Are You Sure You Are Not A "KIA" (Know-It-All)?

You must have come across people who know everything. They are good at guiding others. They are the go to persons for many people around them when they need personal or professional advice. They are highly active on social media too. They always share their knowledge with people and help them.

Well, this is what they themselves believe they are or do!

A know-it-all talking

The reality is - They always boss around and argue. Dominate their co-workers and loved ones too. They are often found offering unsolicited advice.

They don’t want to change the way they work or do things because they believe their way of doing things is the best.

They are so complacent that they just don’t feel worth listening to or consulting others who could be the actual experts in certain matters.

You know what they are called? “Know-It-Alls”. Let’s call them KIAs.


Here are some of the most common traits of KIAs:

1. They talk a lot and hardly let others speak.

2. They hardly take advice.

3. They think they are never wrong.

4. They always argue.

5. They keep shifting goalposts.

6. They are excellent fault finders.

7. They always tell others how to live when their own life is a mess.

8. They can always do it better, even if they have never done it before.

9. They have a huge ego.

10. They are often condescending.


How to deal with KIAs?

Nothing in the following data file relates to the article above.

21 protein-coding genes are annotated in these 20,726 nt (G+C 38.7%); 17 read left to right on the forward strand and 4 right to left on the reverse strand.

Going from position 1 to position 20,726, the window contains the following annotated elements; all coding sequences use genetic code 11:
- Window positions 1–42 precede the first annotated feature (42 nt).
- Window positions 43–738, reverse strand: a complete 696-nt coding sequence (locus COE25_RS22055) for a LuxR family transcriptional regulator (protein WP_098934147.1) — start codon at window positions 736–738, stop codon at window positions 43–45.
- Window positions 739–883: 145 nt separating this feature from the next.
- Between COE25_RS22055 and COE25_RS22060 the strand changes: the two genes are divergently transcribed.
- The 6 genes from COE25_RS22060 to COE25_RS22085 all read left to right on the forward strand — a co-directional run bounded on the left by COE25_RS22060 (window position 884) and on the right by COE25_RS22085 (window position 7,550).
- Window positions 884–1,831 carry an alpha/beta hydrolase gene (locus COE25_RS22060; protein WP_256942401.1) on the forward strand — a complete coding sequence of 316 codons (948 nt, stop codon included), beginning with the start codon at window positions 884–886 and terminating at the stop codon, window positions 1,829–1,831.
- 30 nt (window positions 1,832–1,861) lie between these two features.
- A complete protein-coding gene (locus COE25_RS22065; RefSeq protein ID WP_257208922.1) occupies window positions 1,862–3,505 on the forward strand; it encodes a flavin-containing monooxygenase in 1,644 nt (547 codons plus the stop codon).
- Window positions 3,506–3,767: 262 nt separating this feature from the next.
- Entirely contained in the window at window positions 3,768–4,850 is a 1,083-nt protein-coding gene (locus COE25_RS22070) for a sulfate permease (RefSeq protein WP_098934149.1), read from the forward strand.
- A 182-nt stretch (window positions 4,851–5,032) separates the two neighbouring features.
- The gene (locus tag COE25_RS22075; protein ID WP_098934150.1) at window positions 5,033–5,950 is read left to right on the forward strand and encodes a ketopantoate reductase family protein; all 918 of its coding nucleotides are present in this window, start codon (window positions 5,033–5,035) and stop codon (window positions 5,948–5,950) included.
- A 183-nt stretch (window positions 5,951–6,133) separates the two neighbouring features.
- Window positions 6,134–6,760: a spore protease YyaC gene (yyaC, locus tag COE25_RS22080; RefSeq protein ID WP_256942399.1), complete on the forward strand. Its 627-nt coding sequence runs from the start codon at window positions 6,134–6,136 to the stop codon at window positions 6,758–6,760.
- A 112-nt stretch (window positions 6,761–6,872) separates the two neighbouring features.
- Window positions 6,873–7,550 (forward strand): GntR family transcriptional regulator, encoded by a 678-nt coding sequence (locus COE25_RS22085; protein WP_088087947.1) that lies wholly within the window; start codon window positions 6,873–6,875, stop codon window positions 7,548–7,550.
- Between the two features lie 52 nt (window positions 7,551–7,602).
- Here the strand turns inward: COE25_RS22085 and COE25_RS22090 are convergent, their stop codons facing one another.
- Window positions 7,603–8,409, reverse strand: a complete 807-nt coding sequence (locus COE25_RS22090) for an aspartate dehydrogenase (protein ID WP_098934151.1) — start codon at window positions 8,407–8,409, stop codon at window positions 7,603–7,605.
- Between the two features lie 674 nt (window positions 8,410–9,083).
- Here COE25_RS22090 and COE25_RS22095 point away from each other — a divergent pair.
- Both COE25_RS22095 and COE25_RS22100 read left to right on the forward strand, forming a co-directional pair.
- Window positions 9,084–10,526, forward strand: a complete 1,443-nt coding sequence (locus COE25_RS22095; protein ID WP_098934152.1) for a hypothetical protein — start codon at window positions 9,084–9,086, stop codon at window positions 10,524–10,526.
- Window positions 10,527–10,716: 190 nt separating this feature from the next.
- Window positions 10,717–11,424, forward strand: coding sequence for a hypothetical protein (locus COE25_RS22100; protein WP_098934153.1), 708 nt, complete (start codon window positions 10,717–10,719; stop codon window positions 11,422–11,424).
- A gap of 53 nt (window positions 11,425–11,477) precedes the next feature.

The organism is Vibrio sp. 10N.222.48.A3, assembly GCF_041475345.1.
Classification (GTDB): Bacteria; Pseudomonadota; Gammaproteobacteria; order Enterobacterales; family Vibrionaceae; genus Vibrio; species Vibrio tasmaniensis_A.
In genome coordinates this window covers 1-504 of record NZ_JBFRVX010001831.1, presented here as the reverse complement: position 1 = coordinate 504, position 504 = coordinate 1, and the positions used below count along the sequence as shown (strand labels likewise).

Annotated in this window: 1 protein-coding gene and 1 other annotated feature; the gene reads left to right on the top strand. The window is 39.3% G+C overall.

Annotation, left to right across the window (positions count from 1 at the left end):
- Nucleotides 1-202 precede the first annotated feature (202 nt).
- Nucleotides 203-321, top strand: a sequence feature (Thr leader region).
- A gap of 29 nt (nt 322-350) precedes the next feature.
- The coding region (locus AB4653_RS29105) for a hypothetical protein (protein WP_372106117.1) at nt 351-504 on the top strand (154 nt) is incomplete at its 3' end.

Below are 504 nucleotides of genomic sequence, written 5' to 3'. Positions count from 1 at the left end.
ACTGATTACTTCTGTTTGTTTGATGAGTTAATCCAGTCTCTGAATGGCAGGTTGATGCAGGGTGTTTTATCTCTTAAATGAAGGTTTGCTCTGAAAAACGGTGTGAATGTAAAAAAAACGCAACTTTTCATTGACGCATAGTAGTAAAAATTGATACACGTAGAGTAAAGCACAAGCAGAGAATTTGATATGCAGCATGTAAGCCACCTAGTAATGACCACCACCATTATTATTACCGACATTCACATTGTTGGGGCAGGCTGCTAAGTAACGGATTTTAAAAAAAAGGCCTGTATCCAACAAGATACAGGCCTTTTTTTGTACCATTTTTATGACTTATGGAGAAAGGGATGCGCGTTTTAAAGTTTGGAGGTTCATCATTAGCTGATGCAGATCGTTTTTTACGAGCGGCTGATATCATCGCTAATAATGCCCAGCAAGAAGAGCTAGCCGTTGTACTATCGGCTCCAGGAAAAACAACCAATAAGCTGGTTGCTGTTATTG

While we can't control others’ behavior, we shouldn't let them walk all over us. Moreover, we cannot let them waste our time and destroy our peace of mind. There are certain ways you can deal with the KIAs.

1. Never take it personally:

The KIAs just want to win the battle of words by hook or by crook. They never mean to harm you. Don’t take it personally.

2. Add a pinch of humor:

Humor always helps ease the pressure while dealing with a KIA. If they say something totally outrageous, you can always just laugh at the absurdity of it and carry on. You can simply say ‘Okay’, ‘Got it’ and move on.

3. Ask questions:

You always have the option of asking questions. But don’t ask questions to challenge them.

Ask them for reasons, clarification, explanation, data in the form of specific and detailed questions in case you don’t understand something they are saying. This will help you slow them down and make them realize that they don’t have all the answers.

4. Lead by example:

  • Be a good listener

  • Respect them

  • Thank them for their advice

  • Don’t intervene

  • Deliberately admit if you don’t have the answers to all the questions

  • Keep reminding them to showcase the same kind of behavior

This might make them realize the social norms. This may not bring an overnight change in their behavior but could definitely be the first step towards change.

“Instruction is good for a child; but example is worth more.”

5. Give them constructive feedback:

Being straightforward and telling them they are wrong might encourage them further, no matter if they have a clue of what they are talking about or not. Giving them constructive feedback is a better option.

  • Appreciate their strengths

  • Ask them to let others speak

  • Set clear boundaries

  • Let them know if you don’t like any inappropriate negative comments

6. Let it go: